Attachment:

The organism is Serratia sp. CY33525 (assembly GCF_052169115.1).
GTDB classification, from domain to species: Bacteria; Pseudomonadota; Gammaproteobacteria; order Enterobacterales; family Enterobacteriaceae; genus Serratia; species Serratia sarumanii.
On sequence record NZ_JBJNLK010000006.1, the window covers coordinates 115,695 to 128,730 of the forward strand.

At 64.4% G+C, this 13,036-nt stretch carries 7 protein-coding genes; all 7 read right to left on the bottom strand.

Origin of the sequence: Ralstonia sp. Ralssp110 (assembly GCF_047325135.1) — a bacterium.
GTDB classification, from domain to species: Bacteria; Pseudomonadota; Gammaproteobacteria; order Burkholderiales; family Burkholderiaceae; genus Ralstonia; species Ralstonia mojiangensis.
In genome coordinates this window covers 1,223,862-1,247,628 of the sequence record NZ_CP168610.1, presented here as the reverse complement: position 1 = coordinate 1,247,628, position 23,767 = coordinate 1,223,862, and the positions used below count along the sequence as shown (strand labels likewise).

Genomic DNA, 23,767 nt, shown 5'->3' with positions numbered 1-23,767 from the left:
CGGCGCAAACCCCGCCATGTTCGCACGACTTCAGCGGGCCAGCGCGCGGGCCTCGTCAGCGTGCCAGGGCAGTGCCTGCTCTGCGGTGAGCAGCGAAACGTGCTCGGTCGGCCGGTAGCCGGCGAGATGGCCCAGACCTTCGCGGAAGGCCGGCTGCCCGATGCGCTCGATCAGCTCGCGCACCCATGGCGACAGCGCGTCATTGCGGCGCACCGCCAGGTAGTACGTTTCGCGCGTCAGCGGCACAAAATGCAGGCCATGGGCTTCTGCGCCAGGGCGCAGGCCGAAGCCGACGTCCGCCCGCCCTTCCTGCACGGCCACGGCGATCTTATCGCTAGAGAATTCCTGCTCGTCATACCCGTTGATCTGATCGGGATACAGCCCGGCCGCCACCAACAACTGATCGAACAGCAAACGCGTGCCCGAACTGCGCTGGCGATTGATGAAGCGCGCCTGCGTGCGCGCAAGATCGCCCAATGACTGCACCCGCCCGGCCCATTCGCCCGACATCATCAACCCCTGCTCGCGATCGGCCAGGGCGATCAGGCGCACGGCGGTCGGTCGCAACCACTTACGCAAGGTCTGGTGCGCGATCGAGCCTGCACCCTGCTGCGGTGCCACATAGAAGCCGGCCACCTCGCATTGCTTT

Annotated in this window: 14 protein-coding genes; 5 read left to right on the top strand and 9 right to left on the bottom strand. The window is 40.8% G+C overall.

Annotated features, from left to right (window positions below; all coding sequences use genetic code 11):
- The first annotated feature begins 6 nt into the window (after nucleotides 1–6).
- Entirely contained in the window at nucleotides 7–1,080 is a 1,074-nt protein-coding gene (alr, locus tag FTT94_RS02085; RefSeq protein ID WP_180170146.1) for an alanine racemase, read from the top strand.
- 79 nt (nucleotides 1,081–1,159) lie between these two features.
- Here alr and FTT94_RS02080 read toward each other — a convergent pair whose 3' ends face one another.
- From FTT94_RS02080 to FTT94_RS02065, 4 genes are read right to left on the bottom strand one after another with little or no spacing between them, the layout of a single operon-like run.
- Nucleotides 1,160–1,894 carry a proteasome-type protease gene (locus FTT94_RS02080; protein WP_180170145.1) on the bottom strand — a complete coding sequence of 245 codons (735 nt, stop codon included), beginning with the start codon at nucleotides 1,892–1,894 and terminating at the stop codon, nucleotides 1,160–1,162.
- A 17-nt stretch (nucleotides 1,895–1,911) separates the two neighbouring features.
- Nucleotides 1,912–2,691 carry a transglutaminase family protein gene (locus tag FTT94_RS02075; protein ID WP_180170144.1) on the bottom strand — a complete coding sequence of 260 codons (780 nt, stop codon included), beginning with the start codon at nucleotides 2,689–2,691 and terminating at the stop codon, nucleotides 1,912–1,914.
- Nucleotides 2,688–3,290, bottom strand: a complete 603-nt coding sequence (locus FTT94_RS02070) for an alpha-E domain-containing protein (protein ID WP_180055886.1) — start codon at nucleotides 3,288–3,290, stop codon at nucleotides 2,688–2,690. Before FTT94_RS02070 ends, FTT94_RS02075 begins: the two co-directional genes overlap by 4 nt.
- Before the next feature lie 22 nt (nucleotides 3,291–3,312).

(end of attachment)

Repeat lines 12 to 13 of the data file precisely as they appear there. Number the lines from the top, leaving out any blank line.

- The first annotated feature begins 6 nt into the window (after nucleotides 1–6).
- Entirely contained in the window at nucleotides 7–1,080 is a 1,074-nt protein-coding gene (alr, locus tag FTT94_RS02085; RefSeq protein ID WP_180170146.1) for an alanine racemase, read from the top strand.